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  • Commentary posted May 19, 2015 by Theodore R. Bromund, Ph.D. TTIP: small upside, big downside

    One of the best things about the debate between believers in the free market over the Transatlantic Trade and Investment Partnership (TTIP), the so-called US-EU free trade area, is that it cuts to the heart of a larger question: how do we advance freedom in practice? A lot of opponents of TTIP on the left (and some on the right) reject it either because they hate free…

  • Special Report posted July 11, 2012 by Luke Coffey Keeping America Safe: Why U.S. Bases in Europe Remain Vital

    Executive Summary As part of a policy that is shrinking America’s military presence in the world, the Obama Administration’s recent defense cuts heavily impact the U.S. military footprint in Europe. These cuts are sending the wrong signal on America’s commitment to transatlantic security and will embolden U.S. adversaries in the Euro–Atlantic region. Most…

  • WebMemo posted September 28, 2009 by Theodore R. Bromund, Ph.D. How Margaret Thatcher Helped to End the Cold War

    When Margaret Thatcher came to power in 1979, many in the West had come to believe that the Cold War could not and should not be won, that anti-Communism was morally wrong, and that the future lay in détente between the superpowers and the evolution of democracy into ever-deepening state socialism. By the time she left office, the Berlin Wall had fallen and Eastern…

  • Backgrounder posted February 18, 2014 by Michaela Dodge U.S. Nuclear Weapons in Europe: Critical for Transatlantic Security

    Since the end of the Cold War, the U.S. nuclear weapons posture has undergone a dramatic change. The U.S. has withdrawn about 90 percent of its forward-deployed nuclear weapons from Europe. In 2012, the Obama Administration initiated the Life Extension Program (LEP) for the B61 tactical nuclear weapon, which is the last nuclear weapon the U.S. keeps in Europe and the only…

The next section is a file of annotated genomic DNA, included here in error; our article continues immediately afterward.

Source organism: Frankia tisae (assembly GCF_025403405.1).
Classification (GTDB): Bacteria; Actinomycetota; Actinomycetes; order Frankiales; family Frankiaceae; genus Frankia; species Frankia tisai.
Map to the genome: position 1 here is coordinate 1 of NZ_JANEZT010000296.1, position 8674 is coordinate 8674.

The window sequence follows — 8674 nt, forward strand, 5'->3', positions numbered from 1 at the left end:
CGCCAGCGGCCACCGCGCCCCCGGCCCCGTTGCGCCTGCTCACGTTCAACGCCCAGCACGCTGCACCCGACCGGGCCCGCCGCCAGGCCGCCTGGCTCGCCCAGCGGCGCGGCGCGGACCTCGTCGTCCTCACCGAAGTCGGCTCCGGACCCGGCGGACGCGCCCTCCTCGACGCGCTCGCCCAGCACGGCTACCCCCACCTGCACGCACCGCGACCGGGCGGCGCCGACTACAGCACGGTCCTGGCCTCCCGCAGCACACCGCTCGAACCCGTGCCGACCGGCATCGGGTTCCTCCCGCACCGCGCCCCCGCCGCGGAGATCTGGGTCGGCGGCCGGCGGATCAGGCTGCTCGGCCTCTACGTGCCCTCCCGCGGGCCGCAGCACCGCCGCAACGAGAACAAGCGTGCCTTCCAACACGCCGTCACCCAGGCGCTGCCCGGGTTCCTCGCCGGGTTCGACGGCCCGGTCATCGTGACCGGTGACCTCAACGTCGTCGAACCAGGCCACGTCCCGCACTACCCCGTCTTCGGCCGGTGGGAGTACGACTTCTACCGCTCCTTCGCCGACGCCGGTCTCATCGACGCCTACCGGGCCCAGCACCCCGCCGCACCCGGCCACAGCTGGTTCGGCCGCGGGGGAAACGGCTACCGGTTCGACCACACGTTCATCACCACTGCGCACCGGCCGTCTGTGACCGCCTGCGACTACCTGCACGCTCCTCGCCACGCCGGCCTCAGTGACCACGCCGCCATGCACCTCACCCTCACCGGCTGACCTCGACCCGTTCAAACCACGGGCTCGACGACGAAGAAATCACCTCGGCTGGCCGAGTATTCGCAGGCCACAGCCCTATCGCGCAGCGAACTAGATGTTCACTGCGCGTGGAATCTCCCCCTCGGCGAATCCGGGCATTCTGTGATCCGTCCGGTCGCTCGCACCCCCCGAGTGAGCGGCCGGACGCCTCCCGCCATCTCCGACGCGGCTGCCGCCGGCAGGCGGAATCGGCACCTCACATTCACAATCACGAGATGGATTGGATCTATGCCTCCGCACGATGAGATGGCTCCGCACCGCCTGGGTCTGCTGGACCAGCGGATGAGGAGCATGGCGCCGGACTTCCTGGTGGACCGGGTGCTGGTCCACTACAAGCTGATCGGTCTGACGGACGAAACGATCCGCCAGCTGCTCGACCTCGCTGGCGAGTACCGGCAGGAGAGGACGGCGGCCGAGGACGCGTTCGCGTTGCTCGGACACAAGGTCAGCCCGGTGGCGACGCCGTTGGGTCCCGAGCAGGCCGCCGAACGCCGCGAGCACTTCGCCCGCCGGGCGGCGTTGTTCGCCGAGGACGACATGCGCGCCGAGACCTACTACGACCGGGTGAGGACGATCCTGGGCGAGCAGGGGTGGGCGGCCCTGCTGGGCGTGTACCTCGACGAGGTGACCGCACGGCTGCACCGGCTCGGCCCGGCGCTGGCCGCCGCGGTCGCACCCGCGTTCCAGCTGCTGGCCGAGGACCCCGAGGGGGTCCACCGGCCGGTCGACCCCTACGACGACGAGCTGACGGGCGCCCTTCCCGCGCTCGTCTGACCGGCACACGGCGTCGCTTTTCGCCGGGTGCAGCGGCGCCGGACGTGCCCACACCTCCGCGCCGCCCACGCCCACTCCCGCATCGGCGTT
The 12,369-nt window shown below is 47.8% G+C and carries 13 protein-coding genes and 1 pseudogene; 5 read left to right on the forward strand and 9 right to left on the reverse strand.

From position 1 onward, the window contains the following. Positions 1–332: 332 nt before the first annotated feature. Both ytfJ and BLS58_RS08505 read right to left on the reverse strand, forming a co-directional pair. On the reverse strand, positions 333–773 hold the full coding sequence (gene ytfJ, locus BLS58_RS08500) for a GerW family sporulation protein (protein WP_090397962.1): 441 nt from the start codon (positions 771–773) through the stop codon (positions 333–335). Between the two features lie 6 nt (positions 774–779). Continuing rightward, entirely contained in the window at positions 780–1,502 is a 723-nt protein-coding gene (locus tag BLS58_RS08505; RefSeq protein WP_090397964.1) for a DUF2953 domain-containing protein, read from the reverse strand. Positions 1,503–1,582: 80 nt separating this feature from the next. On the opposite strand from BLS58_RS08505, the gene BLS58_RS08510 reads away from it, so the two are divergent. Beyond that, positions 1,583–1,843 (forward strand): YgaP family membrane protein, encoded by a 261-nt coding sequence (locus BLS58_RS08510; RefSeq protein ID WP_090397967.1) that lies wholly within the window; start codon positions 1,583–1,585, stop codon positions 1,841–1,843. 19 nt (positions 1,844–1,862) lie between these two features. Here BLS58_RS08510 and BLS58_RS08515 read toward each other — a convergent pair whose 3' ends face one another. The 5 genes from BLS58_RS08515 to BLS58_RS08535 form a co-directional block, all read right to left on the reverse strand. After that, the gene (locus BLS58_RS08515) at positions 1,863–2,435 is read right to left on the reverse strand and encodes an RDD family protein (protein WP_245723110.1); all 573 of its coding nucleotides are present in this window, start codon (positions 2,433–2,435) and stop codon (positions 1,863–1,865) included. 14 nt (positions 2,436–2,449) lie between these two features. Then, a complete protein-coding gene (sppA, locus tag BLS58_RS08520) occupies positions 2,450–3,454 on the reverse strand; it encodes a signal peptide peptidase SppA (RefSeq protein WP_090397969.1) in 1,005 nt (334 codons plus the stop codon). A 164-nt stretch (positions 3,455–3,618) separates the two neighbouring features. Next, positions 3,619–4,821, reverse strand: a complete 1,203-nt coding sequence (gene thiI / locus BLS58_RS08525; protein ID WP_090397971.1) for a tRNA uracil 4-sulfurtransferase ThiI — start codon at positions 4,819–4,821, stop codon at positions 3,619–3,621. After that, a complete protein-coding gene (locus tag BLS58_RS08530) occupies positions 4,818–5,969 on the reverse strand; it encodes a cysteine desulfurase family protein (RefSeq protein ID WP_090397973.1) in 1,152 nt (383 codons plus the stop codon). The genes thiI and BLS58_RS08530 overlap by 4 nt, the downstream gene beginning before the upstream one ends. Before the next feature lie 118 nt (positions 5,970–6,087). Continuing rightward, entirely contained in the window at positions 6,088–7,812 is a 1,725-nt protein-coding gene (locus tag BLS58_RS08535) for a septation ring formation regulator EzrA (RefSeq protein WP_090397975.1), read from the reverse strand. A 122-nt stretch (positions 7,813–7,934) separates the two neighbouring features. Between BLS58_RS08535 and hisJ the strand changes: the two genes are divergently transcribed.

• Special Report posted June 6, 2014 by Alberto Alesina, Ph.D., Romina Boccia, Ryan Bourne, Salim Furth, Ph.D., David Howden, Ph.D., Filip Jolevski, Miguel Marin, Matthew Melchiorre, Derrick Morgan, Dalibor Rohac, Veronique de Rugy Europe’s Fiscal Crisis Revealed: An In-Depth Analysis of Spending, Austerity, and Growth

    About the Authors Preface Chapter 1 Chapter 2 Chapter 3 Appendix: Country Profiles About the Authors Alberto Alesina, PhD, is Nathaniel Ropes Professor of Political Economy at Harvard University. He is also a member of the National Bureau of Economic Research, the Center for Economic Policy Research, the American Academy of Arts and Sciences, and the…

  • Backgrounder posted July 26, 2010 by Sally McNamara, Ariel Cohen, Ph.D., James Phillips Countering Turkey’s Strategic Drift

    Abstract: For decades, Turkey and the United States cooperated in the Mediterranean, the Persian Gulf, Central Asia, and even Korea. However, Turkish and U.S. interests in the Balkans, Central Asia, the Caucasus, the Middle East, and the Persian Gulf have recently diverged. On its current trajectory, Turkey’s traditional strategic relationship with the West could devolve…

  • WebMemo posted May 1, 2009 by Robin Harris, D. Phil. A Tribute to Margaret Thatcher -- 30 Years On

    Thirty years ago, Britain embarked upon a conservative revolution that not only transformed the country but left an indelible and unmistakable impact on the rest of the world. Only two British Prime Ministers--Winston Churchill and Margaret Thatcher--have by force of personality and power of example done anything like this. In The Gathering Storm, Winston…

  • WebMemo posted May 24, 2006 by Robin Harris, D. Phil. Beyond Friendship -- The Future of Anglo-American Relations

    Introduction The purpose of this book is to look forward to the future, but the reader will quickly observe that about half of it relates to the past. I make no apology for this. The "Special Relationship" between the United Kingdom and the United States-which I shall argue does truly exist, ought to exist, and should be made still stronger-is rooted in the two…

  • Backgrounder posted April 28, 2003 by Jack Spencer, John Hulsman Restructuring America's European Base Structure for the New Era

    While all eyes are turned toward the conflict with Iraq, the U.S. has already learned several critical lessons in the prologue to military conflict with Baghdad. Simply put, American forces in Europe are not deployed to meet the coming challenges of the 21st century. The Bush Administration should seriously consider redeploying NATO forces further east in…

  • Lecture posted July 2, 2013 by Jim DeMint Britain and the U.S.: Two Peoples United by an Attachment to Self-Determination

    I would like to thank the Henry Jackson Society, not just for this event today, but for the very important work you do on transatlantic relations and security concerns. You stand up for freedom around the world, and I salute you for that. I would like to say one word about the man after whom you’re named. Scoop Jackson was the kind of Democrat I wish we had more of today.…

Find more work on Europe
Find more work on Europe
Find more work on Europe